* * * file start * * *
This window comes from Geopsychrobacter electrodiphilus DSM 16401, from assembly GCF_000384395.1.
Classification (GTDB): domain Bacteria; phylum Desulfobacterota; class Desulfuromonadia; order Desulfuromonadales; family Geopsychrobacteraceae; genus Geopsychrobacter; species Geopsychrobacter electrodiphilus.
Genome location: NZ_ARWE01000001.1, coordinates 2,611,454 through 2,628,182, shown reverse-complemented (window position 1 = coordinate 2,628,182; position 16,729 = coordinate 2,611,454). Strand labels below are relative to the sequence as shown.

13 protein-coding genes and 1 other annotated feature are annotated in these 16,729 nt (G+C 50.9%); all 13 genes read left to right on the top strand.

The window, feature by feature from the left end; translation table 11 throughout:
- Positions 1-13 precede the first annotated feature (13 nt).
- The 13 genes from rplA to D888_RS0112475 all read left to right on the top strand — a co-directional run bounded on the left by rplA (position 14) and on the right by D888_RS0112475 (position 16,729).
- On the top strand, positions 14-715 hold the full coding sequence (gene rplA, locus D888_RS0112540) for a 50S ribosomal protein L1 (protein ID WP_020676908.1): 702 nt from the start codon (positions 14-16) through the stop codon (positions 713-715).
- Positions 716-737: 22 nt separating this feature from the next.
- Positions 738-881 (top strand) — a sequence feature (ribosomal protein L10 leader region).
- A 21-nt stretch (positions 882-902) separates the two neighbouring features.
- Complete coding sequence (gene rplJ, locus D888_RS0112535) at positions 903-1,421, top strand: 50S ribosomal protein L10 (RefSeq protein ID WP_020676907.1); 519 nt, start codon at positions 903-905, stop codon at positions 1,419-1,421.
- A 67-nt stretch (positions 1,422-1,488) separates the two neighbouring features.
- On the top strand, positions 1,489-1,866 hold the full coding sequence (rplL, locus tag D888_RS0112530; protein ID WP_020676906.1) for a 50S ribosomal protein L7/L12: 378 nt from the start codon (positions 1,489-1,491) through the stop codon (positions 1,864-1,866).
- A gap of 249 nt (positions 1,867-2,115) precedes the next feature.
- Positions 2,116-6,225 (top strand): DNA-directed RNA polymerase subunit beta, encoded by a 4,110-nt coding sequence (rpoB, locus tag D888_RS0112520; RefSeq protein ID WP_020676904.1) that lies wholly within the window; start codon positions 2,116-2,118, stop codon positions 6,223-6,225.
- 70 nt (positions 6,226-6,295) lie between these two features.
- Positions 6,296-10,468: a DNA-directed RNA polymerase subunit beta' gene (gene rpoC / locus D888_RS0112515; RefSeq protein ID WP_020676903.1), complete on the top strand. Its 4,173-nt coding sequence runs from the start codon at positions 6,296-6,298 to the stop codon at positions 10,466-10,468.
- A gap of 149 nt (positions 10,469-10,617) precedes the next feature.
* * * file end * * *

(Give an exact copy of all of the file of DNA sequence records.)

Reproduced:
This window comes from Geopsychrobacter electrodiphilus DSM 16401, from assembly GCF_000384395.1.
Classification (GTDB): domain Bacteria; phylum Desulfobacterota; class Desulfuromonadia; order Desulfuromonadales; family Geopsychrobacteraceae; genus Geopsychrobacter; species Geopsychrobacter electrodiphilus.
Genome location: NZ_ARWE01000001.1, coordinates 2,611,454 through 2,628,182, shown reverse-complemented (window position 1 = coordinate 2,628,182; position 16,729 = coordinate 2,611,454). Strand labels below are relative to the sequence as shown.

13 protein-coding genes and 1 other annotated feature are annotated in these 16,729 nt (G+C 50.9%); all 13 genes read left to right on the top strand.

The window, feature by feature from the left end; translation table 11 throughout:
- Positions 1-13 precede the first annotated feature (13 nt).
- The 13 genes from rplA to D888_RS0112475 all read left to right on the top strand — a co-directional run bounded on the left by rplA (position 14) and on the right by D888_RS0112475 (position 16,729).
- On the top strand, positions 14-715 hold the full coding sequence (gene rplA, locus D888_RS0112540) for a 50S ribosomal protein L1 (protein ID WP_020676908.1): 702 nt from the start codon (positions 14-16) through the stop codon (positions 713-715).
- Positions 716-737: 22 nt separating this feature from the next.
- Positions 738-881 (top strand) — a sequence feature (ribosomal protein L10 leader region).
- A 21-nt stretch (positions 882-902) separates the two neighbouring features.
- Complete coding sequence (gene rplJ, locus D888_RS0112535) at positions 903-1,421, top strand: 50S ribosomal protein L10 (RefSeq protein ID WP_020676907.1); 519 nt, start codon at positions 903-905, stop codon at positions 1,419-1,421.
- A 67-nt stretch (positions 1,422-1,488) separates the two neighbouring features.
- On the top strand, positions 1,489-1,866 hold the full coding sequence (rplL, locus tag D888_RS0112530; protein ID WP_020676906.1) for a 50S ribosomal protein L7/L12: 378 nt from the start codon (positions 1,489-1,491) through the stop codon (positions 1,864-1,866).
- A gap of 249 nt (positions 1,867-2,115) precedes the next feature.
- Positions 2,116-6,225 (top strand): DNA-directed RNA polymerase subunit beta, encoded by a 4,110-nt coding sequence (rpoB, locus tag D888_RS0112520; RefSeq protein ID WP_020676904.1) that lies wholly within the window; start codon positions 2,116-2,118, stop codon positions 6,223-6,225.
- 70 nt (positions 6,226-6,295) lie between these two features.
- Positions 6,296-10,468: a DNA-directed RNA polymerase subunit beta' gene (gene rpoC / locus D888_RS0112515; RefSeq protein ID WP_020676903.1), complete on the top strand. Its 4,173-nt coding sequence runs from the start codon at positions 6,296-6,298 to the stop codon at positions 10,466-10,468.
- A gap of 149 nt (positions 10,469-10,617) precedes the next feature.